(A special thanks to Wouldn’t It Be Awesome If games for providing a prototype for review)

(Originally posted, with pictures, at the Giant Fire Breathing Robot. Check out and subscribe to my Geeklist of reviews, updated weekly)
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J Holmes
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The game definitely looks beautiful which is part of the appeal.

How much work would it need to be more playable, and replayable?
 
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GeekInsight
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j_holmes wrote:
How much work would it need to be more playable, and replayable?


That's definitely a question of taste. For me, though, it would require fairly substantial work. Most of the choices are simply too straightforward to present any real decision-making opportunities. And, for me, that's paramount in why I play games.

For others, that may not be the case and less effort would be necessary.
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Randolph Bookman
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Haven't watched the entire kickstarter video but this game felt very dice roll candyland fest to me. Can't judge yet, but based on the intro video that was the vibe I was getting.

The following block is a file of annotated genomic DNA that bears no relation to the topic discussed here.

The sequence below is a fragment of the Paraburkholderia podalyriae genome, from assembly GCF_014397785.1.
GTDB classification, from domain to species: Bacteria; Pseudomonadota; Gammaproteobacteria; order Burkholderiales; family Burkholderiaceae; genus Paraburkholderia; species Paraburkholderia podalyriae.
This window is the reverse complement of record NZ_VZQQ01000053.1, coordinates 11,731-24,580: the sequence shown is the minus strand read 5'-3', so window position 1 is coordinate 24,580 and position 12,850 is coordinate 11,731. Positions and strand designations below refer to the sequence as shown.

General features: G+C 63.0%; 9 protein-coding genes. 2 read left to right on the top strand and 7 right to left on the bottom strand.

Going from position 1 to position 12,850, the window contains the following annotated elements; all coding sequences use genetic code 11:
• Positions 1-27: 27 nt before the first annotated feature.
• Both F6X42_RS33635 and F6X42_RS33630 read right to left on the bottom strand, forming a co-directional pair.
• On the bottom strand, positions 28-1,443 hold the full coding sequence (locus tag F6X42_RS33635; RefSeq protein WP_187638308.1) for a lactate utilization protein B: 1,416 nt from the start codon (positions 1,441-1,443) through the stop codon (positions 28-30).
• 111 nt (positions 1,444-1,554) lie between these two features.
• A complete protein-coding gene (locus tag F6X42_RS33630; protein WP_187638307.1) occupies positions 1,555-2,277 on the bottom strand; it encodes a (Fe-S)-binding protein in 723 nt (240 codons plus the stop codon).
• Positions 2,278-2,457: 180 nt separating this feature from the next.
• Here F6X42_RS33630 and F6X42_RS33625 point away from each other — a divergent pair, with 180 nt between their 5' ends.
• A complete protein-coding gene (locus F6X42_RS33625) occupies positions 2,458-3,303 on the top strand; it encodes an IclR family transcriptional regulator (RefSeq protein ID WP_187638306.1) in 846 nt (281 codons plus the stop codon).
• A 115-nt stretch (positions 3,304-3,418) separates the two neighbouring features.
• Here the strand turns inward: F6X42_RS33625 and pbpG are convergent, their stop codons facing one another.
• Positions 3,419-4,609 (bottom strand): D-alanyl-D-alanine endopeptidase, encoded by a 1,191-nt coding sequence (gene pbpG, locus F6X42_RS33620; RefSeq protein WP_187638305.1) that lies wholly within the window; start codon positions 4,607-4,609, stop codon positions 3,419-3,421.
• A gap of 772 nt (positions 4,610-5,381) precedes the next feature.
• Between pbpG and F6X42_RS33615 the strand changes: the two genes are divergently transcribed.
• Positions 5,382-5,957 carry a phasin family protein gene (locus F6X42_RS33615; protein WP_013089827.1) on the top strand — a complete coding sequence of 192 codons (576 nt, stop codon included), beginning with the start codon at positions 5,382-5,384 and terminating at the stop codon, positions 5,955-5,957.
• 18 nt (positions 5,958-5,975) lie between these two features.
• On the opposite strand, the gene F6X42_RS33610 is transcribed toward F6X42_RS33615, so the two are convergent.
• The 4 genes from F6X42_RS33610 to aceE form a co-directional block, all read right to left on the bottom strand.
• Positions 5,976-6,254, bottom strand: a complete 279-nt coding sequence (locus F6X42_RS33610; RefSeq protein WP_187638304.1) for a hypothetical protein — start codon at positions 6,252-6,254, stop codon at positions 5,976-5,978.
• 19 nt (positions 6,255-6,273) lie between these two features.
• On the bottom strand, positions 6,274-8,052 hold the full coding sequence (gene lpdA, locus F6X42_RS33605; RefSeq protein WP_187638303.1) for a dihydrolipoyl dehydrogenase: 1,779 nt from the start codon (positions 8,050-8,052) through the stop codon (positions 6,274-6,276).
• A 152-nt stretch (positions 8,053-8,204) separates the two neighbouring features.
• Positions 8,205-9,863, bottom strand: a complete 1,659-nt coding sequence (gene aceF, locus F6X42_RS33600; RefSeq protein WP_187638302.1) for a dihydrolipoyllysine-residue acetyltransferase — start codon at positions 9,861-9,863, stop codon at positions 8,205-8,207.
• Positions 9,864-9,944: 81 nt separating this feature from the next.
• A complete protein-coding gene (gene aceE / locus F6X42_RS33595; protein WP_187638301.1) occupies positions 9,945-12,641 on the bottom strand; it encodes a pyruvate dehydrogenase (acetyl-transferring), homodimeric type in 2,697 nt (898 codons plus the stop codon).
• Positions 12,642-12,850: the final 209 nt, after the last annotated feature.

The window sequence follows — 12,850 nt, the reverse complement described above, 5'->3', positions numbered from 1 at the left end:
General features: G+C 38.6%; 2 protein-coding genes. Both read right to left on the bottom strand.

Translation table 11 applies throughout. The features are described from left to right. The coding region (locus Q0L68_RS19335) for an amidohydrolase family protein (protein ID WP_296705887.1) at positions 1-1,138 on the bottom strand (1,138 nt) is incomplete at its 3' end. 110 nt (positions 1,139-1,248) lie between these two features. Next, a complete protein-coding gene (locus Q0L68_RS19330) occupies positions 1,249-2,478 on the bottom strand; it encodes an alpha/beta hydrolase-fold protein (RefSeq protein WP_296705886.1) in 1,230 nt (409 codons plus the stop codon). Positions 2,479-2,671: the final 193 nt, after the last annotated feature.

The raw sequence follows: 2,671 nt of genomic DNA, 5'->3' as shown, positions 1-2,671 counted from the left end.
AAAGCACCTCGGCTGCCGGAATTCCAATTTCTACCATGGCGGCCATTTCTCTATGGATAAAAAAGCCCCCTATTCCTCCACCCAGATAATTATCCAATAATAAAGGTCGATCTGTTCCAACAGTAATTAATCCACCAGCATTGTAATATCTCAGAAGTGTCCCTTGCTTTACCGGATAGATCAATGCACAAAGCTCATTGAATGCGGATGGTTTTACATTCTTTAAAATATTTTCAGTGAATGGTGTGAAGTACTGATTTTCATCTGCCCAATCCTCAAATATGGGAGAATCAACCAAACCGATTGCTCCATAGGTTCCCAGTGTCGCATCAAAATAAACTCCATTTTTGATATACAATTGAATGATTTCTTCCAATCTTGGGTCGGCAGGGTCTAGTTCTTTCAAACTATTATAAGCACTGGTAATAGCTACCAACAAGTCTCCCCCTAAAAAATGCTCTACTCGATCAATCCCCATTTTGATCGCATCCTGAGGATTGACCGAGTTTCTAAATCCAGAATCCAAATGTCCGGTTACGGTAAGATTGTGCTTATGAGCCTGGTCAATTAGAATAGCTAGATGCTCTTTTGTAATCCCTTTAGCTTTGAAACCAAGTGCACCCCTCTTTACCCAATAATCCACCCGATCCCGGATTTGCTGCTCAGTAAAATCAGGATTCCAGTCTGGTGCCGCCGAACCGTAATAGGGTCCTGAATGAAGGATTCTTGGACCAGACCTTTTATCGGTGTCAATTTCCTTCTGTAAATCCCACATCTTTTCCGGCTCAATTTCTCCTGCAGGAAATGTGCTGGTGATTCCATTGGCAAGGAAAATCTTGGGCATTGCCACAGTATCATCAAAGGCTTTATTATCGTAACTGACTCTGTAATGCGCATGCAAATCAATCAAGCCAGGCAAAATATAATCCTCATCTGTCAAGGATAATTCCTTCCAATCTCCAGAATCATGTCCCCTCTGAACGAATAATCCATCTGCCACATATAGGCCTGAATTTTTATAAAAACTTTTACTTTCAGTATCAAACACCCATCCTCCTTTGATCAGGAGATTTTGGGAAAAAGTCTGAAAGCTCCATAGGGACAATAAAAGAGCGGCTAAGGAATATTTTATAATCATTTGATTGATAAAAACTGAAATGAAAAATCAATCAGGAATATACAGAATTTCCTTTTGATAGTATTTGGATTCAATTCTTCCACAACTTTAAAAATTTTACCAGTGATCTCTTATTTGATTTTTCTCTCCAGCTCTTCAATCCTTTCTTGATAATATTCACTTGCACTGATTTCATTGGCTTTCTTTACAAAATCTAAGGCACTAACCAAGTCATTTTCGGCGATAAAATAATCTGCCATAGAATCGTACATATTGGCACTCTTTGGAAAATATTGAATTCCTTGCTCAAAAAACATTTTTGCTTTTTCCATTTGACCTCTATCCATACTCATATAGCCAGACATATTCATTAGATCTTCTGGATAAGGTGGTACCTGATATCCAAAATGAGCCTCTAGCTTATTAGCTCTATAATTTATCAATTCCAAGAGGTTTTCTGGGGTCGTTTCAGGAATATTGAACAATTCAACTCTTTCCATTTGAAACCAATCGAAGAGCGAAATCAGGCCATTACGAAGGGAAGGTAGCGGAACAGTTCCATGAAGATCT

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Jeff Endicott
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Good, thoughtful and informative review, but as someone who invested in this Kickstarter project, not great to hear.
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Magic Pink
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We tried this last night as well and I have to agree, there just isn't much here to excite anyone. The 8-13 year old crowd would probably like it a lot tho so if you have younger gamers who like spooky stuff it would be a good choice.
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Dan Fielding
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Played twice with 5 people. Very disappointing.

1. font on cards too small to read without a magnifying glass
2. green text on black causes eyestrain
3. red text on black causes eyestrain